It is further the object of this invention to pre-sample scan data, utilize density to intensity and histogram analysis to compute curves of control color points, select the closest match media standard characteristic, and to adjust as required the state of the film media database. Then, based on this process, to use the current state of standard media correction for the scan.
A significant distinguishing advantage of the invention is that, in addition to the labor savings of automatic unattended photo-correct scanning; vast cost savings are derived from avoiding the need for post-production image correction and clean up of bad scans.
Even further objects and advantages will become apparent from a consideration of the ensuing description and drawings.
FIG. 1 is the overview of the photo image scanner apparatus according to the first embodiment of the present invention.
FIG. 2 Is flowchart of the scanner control operation.
FIG. 3 Is block diagram showing the method for calibration standardization of media and scanner device properties.
FIG. 4 is a photo media and scanner calibration standardization target.
FIG. 5 is software listing of an example photo media property record.
FIGS. 6a to 6 c is software listing of an example scanner device dependent property record.
FIG. 7 is a flowchart of the media custom correction process.
A preferred embodiment of the scanner automatic control, which implements the methods and apparatus of the present invention, is referenced in FIG. 1. Where an industry standard PC or equivalent computer system 10, including a keyboard, color display, central processor, memory, data storage, pointing device, and device interfaces is supporting an image scanner. Device interfaces supporting the scanner and other recorder, instrument, and printer devices are provided by communication links 12. The Image Scanner Device 14, can be any ROB high definition image scanner, CCD, PMT, CMOS, flatbed, drum, camera etc. The computer processor with appropriate implementation of software, which embodies the preferred implementation of the invention, provides Scanner Control 16. Scanner Control utilizes artificial intelligence information derived by first sensing the current sample of photo media being scanned, and comparing and updating the current state of the Photo Media property knowledge base 22. In order to determine the optimum photo media properties of optical resolution, custom color compensation, and scanner sample rate for the media; the scanner device dependent criteria are then read from the Scanner Device Properties Configuration software 20 and compared for accommodating the current photo media's unique property requirements. The Photo Media custom requirements are matched to the available Scanner Device Properties and provided as control information to the scanner. A scan is then physically commanded where the scanner returns as raw data the highest optical and color fidelity correct scan possible for the both the scanner equipment and the media. The raw scanner data is formatted via the Data Manager 18 and the scan is recorded, stored, or passed (communicated) to other equipment.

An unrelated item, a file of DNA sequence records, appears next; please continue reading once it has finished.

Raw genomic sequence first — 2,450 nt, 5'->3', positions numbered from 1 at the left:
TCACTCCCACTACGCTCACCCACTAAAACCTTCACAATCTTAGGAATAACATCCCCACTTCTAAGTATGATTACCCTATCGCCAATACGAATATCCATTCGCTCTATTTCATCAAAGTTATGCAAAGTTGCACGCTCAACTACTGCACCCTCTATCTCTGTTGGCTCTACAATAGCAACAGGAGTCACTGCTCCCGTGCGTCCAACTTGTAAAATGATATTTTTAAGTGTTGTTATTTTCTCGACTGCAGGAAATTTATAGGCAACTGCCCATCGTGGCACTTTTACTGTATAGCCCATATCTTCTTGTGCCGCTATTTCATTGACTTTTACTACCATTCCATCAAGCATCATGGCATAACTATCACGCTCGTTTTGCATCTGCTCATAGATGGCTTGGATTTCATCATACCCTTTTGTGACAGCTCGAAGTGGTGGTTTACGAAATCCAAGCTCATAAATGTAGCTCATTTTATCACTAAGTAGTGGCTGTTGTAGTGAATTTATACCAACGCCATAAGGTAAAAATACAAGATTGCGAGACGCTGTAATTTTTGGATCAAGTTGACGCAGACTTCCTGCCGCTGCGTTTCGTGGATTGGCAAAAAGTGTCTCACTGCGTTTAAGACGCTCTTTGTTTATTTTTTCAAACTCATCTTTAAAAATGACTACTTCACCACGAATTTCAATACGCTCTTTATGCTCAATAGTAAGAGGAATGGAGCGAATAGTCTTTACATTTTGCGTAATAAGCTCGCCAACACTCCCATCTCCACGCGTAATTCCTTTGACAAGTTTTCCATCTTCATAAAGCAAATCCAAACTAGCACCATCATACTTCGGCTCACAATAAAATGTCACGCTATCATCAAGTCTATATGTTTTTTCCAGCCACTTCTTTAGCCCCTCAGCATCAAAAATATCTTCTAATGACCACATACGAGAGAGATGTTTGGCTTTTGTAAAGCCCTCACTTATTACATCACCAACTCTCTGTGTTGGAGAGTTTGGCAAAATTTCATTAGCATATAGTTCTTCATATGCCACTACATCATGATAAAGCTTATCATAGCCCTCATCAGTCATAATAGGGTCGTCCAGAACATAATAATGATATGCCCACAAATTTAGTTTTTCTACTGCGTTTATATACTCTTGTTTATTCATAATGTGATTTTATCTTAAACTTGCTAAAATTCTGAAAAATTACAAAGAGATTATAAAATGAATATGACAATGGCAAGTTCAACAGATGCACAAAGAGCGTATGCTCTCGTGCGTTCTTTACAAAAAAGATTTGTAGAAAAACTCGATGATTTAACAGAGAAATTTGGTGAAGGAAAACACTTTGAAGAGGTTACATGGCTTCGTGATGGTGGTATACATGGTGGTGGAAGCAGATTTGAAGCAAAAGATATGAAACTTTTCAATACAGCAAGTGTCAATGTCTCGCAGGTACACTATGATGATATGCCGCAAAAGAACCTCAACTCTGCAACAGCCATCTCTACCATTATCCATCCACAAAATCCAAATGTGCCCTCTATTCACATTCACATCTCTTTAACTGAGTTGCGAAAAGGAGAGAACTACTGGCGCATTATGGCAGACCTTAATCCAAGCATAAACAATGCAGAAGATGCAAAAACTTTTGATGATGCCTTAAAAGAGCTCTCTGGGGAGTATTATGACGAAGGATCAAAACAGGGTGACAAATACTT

In order to possess the knowledge to store in the Photo Media Properties and Scanner Device Properties database, it is necessary to have generated Calibration Standardization Data 22. This is accomplished by creation of photo standard optical exposure or analog printing of an image control standardized target as demonstrated in FIG. 4. The standardized Film Target is exposed or printed on all types of photo and print media including Transparency positive (photo chrome), transparency negative, photo dye print and screened ink print media. Differing from other color targets, some of the unique inventive features of FIG. 4 include separate blue (columns 19 & 12), green (columns 18 &11), red (columns 17 & 10), neutral (column 16), yellow (columns 15 & 9), magenta (columns 14 & 8), and cyan (columns 13 & 7) color swatches, which vary in equal densities between 3% to minimum density (swatches 13A to 19A) to their respective fully saturated primary color (row L), and then back to the maximum density of each of the respective primary high colors (swatches 7A to 12A). Additionally, each equal density step value of neutral gray is presented with the same comparable dye densities to each of the individual primary colors. Each horizontal row contains the same density control aim points for each of the seven individual color channels.